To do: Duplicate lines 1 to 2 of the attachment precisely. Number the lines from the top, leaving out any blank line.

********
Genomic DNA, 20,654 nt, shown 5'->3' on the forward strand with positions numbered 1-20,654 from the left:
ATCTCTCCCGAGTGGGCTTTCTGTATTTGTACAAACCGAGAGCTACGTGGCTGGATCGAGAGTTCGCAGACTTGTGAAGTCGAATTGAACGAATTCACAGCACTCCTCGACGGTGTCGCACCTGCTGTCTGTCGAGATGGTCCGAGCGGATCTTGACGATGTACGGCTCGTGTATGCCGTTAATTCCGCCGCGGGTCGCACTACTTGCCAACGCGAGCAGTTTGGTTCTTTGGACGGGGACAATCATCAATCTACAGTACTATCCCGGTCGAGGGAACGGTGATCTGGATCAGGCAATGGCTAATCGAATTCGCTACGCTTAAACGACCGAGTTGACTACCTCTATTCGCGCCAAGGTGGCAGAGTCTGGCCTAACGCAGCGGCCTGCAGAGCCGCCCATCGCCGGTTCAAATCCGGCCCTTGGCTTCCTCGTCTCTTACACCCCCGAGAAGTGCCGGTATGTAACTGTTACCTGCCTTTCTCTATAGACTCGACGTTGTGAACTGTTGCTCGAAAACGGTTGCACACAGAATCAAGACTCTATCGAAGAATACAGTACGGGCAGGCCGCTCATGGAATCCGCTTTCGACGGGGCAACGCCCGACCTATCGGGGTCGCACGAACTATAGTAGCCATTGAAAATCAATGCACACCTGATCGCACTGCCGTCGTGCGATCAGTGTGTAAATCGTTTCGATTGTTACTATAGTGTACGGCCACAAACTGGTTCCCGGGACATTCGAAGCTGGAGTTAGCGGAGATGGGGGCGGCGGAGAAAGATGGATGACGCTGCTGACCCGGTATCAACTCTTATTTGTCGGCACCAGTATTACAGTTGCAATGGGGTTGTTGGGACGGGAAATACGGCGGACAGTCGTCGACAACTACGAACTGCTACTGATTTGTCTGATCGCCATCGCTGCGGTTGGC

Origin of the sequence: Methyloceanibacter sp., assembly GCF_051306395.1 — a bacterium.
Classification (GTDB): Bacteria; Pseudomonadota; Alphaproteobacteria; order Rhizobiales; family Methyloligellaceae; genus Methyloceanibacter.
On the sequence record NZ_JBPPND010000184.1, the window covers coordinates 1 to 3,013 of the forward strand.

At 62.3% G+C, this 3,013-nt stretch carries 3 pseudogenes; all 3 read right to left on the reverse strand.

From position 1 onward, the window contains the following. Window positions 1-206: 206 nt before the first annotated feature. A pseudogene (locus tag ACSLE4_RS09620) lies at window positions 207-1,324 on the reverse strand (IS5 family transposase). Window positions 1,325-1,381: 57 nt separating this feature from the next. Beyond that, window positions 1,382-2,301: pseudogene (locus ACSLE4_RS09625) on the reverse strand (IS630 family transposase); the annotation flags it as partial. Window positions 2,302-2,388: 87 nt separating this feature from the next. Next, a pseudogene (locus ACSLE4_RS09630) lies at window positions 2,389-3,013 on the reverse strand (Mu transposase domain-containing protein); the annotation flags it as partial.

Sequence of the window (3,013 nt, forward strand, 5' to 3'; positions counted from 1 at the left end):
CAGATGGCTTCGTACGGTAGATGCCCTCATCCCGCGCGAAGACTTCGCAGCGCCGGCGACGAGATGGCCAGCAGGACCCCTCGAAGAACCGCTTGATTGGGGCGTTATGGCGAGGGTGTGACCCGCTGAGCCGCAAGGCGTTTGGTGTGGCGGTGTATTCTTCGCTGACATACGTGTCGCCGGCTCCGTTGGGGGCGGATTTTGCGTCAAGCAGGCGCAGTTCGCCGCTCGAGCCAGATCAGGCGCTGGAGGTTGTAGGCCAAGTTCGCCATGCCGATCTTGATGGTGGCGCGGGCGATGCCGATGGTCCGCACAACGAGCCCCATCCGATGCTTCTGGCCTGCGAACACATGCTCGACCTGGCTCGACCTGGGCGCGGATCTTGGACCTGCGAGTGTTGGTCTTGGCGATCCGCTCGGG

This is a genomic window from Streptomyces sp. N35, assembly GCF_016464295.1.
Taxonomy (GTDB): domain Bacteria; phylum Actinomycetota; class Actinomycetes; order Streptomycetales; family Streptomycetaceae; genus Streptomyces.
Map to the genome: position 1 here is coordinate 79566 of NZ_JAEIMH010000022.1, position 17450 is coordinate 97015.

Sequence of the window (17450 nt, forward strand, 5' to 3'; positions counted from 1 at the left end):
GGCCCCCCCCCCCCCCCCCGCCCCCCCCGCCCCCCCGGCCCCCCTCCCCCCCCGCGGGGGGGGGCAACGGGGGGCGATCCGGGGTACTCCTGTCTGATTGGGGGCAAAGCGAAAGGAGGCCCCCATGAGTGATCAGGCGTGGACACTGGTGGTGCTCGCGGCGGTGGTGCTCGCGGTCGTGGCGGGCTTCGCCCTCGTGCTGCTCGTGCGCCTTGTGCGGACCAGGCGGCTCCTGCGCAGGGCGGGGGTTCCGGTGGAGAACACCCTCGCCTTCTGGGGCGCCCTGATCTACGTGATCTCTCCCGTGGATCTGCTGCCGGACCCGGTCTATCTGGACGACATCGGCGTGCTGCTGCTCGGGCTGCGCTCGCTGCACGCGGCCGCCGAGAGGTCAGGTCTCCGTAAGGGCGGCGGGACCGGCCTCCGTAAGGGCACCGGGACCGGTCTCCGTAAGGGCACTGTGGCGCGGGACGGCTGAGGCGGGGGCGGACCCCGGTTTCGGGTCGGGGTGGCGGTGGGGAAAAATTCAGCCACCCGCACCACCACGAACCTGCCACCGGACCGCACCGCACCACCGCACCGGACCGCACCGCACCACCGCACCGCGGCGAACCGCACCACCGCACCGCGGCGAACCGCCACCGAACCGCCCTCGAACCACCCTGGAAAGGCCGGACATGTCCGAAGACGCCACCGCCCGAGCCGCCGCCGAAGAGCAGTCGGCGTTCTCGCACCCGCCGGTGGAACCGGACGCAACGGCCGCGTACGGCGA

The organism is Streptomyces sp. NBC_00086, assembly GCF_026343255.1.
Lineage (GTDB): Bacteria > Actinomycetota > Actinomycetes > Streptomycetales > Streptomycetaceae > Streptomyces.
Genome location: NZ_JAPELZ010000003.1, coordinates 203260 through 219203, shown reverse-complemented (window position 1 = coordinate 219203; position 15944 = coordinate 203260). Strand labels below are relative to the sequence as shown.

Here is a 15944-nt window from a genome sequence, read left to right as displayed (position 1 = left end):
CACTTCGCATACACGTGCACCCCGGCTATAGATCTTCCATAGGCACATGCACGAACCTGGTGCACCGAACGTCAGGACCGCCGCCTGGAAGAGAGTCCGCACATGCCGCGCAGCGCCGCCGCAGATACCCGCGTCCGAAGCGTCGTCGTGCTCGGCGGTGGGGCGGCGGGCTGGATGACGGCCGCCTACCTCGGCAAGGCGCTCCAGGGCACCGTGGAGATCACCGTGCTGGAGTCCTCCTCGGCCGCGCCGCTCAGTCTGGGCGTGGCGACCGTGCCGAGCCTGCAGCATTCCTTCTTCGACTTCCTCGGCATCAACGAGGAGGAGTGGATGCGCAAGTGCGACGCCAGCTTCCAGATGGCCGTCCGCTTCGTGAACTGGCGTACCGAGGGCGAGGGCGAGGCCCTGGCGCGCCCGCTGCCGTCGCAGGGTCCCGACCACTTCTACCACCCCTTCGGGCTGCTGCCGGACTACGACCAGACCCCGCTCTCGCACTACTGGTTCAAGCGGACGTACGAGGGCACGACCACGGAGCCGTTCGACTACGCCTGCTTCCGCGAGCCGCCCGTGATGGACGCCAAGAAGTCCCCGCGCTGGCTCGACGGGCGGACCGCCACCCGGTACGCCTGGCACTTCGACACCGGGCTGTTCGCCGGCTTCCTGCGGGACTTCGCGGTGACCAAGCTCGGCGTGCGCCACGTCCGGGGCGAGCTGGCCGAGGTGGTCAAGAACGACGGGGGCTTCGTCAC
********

Genomic DNA, 20,654 nt, shown 5'->3' on the forward strand with positions numbered 1-20,654 from the left:
ATCTCTCCCGAGTGGGCTTTCTGTATTTGTACAAACCGAGAGCTACGTGGCTGGATCGAGAGTTCGCAGACTTGTGAAGTCGAATTGAACGAATTCACAGCACTCCTCGACGGTGTCGCACCTGCTGTCTGTCGAGATGGTCCGAGCGGATCTTGACGATGTACGGCTCGTGTATGCCGTTAATTCCGCCGCGGGTCGCACTACTTGCCAACGCGAGCAGTTTGGTTCTTTGGACGGGGACAATCATCAATCTACAGTACTATCCCGGTCGAGGGAACGGTGATCTGGATCAGGCAATGGCTAATCGAATTCGCTACGCTTAAACGACCGAGTTGACTACCTCTATTCGCGCCAAGGTGGCAGAGTCTGGCCTAACGCAGCGGCCTGCAGAGCCGCCCATCGCCGGTTCAAATCCGGCCCTTGGCTTCCTCGTCTCTTACACCCCCGAGAAGTGCCGGTATGTAACTGTTACCTGCCTTTCTCTATAGACTCGACGTTGTGAACTGTTGCTCGAAAACGGTTGCACACAGAATCAAGACTCTATCGAAGAATACAGTACGGGCAGGCCGCTCATGGAATCCGCTTTCGACGGGGCAACGCCCGACCTATCGGGGTCGCACGAACTATAGTAGCCATTGAAAATCAATGCACACCTGATCGCACTGCCGTCGTGCGATCAGTGTGTAAATCGTTTCGATTGTTACTATAGTGTACGGCCACAAACTGGTTCCCGGGACATTCGAAGCTGGAGTTAGCGGAGATGGGGGCGGCGGAGAAAGATGGATGACGCTGCTGACCCGGTATCAACTCTTATTTGTCGGCACCAGTATTACAGTTGCAATGGGGTTGTTGGGACGGGAAATACGGCGGACAGTCGTCGACAACTACGAACTGCTACTGATTTGTCTGATCGCCATCGCTGCGGTTGGC